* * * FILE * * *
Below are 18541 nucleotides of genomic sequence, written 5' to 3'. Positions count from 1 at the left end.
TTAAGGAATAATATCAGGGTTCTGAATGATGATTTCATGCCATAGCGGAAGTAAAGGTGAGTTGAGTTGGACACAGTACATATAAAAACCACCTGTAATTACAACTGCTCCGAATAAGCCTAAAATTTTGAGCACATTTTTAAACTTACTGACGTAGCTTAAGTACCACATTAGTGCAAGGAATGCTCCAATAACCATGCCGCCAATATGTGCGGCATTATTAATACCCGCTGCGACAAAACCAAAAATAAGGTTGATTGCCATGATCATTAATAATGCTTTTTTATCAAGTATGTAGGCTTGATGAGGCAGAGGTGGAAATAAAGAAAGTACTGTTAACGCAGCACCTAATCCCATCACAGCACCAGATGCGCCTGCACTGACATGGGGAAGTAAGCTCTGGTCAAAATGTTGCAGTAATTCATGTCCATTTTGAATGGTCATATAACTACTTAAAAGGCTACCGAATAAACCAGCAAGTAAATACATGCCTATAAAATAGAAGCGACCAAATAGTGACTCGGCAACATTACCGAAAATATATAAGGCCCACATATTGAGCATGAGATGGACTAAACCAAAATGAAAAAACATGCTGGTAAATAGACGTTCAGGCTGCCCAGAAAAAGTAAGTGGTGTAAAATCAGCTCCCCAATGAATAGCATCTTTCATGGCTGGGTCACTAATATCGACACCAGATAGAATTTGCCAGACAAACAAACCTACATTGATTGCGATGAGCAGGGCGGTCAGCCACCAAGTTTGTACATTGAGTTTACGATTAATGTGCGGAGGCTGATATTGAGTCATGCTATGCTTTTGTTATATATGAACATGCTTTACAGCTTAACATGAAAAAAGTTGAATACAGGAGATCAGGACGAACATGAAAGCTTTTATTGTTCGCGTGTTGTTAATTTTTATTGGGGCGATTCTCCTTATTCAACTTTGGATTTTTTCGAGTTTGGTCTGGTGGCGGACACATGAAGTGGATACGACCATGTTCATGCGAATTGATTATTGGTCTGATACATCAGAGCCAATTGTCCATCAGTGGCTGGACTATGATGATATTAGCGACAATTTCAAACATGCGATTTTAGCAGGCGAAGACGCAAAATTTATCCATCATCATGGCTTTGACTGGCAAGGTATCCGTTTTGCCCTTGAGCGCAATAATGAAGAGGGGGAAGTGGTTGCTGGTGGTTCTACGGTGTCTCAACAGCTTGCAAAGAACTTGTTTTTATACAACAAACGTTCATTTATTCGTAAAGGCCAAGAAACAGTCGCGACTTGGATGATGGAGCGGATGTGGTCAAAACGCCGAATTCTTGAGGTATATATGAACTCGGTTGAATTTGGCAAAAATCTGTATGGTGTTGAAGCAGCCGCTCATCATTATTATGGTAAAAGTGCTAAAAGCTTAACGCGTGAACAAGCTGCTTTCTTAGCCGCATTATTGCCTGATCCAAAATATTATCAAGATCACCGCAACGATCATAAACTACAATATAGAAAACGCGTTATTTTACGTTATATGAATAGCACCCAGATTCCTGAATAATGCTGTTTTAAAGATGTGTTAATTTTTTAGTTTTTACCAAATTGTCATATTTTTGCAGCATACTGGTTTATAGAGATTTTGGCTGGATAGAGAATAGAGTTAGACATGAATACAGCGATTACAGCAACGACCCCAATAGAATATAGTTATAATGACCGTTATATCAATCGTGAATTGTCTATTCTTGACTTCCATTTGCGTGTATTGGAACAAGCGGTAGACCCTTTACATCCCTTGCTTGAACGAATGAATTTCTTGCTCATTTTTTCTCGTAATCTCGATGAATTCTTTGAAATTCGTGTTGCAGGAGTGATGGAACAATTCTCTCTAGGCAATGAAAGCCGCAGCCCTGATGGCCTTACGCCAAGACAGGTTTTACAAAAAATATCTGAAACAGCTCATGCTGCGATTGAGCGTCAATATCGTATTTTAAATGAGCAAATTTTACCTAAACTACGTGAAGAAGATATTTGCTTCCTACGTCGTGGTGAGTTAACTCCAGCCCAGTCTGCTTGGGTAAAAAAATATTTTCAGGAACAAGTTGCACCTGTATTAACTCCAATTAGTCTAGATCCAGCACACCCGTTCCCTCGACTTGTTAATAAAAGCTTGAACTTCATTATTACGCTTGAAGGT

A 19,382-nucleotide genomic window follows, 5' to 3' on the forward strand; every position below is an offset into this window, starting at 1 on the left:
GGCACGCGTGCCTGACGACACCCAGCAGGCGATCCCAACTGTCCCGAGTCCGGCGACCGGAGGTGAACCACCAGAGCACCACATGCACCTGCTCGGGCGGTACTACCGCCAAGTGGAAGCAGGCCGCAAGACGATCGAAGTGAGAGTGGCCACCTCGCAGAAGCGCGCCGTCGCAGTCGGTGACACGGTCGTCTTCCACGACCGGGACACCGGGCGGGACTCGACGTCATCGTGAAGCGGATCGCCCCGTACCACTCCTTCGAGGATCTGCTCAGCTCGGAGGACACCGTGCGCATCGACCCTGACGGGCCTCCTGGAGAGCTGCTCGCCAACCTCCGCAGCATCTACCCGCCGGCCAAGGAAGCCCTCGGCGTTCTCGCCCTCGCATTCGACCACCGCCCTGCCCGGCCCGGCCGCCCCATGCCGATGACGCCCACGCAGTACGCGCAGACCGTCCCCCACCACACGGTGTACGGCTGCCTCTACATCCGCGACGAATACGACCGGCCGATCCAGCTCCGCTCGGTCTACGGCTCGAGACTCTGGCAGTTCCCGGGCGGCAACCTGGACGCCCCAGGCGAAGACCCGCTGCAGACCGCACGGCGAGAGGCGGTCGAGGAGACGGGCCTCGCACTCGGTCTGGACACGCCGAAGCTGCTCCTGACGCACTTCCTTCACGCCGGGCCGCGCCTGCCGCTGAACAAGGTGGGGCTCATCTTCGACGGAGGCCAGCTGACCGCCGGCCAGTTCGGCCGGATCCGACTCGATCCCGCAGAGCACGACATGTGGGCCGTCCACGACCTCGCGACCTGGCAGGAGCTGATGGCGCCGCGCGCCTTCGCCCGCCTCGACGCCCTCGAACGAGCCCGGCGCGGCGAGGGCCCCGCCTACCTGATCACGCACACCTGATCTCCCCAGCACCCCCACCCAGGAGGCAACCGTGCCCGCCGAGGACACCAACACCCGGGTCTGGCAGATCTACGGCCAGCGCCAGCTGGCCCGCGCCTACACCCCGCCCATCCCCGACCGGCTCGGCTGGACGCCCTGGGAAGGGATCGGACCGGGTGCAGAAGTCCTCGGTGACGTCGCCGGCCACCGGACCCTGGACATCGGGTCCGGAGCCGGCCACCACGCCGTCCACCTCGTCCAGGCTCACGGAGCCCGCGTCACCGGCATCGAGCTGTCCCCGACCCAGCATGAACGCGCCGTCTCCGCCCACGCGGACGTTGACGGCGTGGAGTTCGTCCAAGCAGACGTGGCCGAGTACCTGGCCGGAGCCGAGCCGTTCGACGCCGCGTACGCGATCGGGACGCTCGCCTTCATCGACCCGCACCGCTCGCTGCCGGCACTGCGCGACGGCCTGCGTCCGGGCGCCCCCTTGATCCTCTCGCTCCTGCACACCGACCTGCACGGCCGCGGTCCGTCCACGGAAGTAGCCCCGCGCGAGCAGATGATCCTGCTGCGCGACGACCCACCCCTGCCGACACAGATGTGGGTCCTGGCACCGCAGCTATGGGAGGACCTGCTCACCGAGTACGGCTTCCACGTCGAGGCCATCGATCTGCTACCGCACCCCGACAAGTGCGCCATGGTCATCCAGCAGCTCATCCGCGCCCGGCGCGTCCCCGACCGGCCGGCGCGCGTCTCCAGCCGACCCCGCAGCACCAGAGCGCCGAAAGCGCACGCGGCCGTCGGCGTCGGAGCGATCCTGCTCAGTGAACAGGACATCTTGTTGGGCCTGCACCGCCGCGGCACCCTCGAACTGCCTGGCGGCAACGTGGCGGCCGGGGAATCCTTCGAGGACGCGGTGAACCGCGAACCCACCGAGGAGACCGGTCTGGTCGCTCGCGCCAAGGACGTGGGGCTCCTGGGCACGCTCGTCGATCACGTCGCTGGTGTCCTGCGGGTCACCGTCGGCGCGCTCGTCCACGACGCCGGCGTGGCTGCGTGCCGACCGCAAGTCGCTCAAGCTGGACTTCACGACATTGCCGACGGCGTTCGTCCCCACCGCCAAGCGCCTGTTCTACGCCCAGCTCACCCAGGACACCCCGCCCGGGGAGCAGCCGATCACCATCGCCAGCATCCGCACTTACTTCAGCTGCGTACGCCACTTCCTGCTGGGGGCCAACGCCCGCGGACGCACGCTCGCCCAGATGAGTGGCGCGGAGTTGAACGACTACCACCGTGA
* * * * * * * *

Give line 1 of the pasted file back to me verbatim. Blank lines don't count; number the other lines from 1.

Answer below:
Below are 18541 nucleotides of genomic sequence, written 5' to 3'. Positions count from 1 at the left end.